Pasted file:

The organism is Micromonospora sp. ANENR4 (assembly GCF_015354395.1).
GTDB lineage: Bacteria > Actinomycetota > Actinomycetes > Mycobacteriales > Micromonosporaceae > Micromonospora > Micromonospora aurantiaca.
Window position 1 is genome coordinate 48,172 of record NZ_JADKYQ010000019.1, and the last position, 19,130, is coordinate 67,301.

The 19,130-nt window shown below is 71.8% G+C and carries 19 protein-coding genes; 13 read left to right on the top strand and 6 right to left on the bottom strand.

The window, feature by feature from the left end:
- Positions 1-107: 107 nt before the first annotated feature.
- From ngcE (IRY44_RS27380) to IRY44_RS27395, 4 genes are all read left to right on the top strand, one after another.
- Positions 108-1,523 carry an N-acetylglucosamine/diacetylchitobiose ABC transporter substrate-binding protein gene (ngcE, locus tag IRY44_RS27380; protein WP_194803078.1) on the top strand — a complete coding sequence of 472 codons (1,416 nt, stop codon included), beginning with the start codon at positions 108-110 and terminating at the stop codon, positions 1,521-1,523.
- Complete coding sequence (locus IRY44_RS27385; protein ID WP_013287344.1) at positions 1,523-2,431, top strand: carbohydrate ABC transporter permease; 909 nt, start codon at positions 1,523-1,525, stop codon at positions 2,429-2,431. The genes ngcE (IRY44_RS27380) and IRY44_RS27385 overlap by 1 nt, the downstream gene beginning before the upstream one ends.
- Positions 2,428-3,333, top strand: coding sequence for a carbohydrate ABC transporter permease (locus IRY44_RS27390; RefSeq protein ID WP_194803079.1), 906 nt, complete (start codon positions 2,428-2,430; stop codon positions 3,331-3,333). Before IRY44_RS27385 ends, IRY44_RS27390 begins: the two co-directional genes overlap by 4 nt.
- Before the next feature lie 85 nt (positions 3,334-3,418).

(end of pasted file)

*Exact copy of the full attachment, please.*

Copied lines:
The organism is Micromonospora sp. ANENR4 (assembly GCF_015354395.1).
GTDB lineage: Bacteria > Actinomycetota > Actinomycetes > Mycobacteriales > Micromonosporaceae > Micromonospora > Micromonospora aurantiaca.
Window position 1 is genome coordinate 48,172 of record NZ_JADKYQ010000019.1, and the last position, 19,130, is coordinate 67,301.

The 19,130-nt window shown below is 71.8% G+C and carries 19 protein-coding genes; 13 read left to right on the top strand and 6 right to left on the bottom strand.

The window, feature by feature from the left end:
- Positions 1-107: 107 nt before the first annotated feature.
- From ngcE (IRY44_RS27380) to IRY44_RS27395, 4 genes are all read left to right on the top strand, one after another.
- Positions 108-1,523 carry an N-acetylglucosamine/diacetylchitobiose ABC transporter substrate-binding protein gene (ngcE, locus tag IRY44_RS27380; protein WP_194803078.1) on the top strand — a complete coding sequence of 472 codons (1,416 nt, stop codon included), beginning with the start codon at positions 108-110 and terminating at the stop codon, positions 1,521-1,523.
- Complete coding sequence (locus IRY44_RS27385; protein ID WP_013287344.1) at positions 1,523-2,431, top strand: carbohydrate ABC transporter permease; 909 nt, start codon at positions 1,523-1,525, stop codon at positions 2,429-2,431. The genes ngcE (IRY44_RS27380) and IRY44_RS27385 overlap by 1 nt, the downstream gene beginning before the upstream one ends.
- Positions 2,428-3,333, top strand: coding sequence for a carbohydrate ABC transporter permease (locus IRY44_RS27390; RefSeq protein ID WP_194803079.1), 906 nt, complete (start codon positions 2,428-2,430; stop codon positions 3,331-3,333). Before IRY44_RS27385 ends, IRY44_RS27390 begins: the two co-directional genes overlap by 4 nt.
- Before the next feature lie 85 nt (positions 3,334-3,418).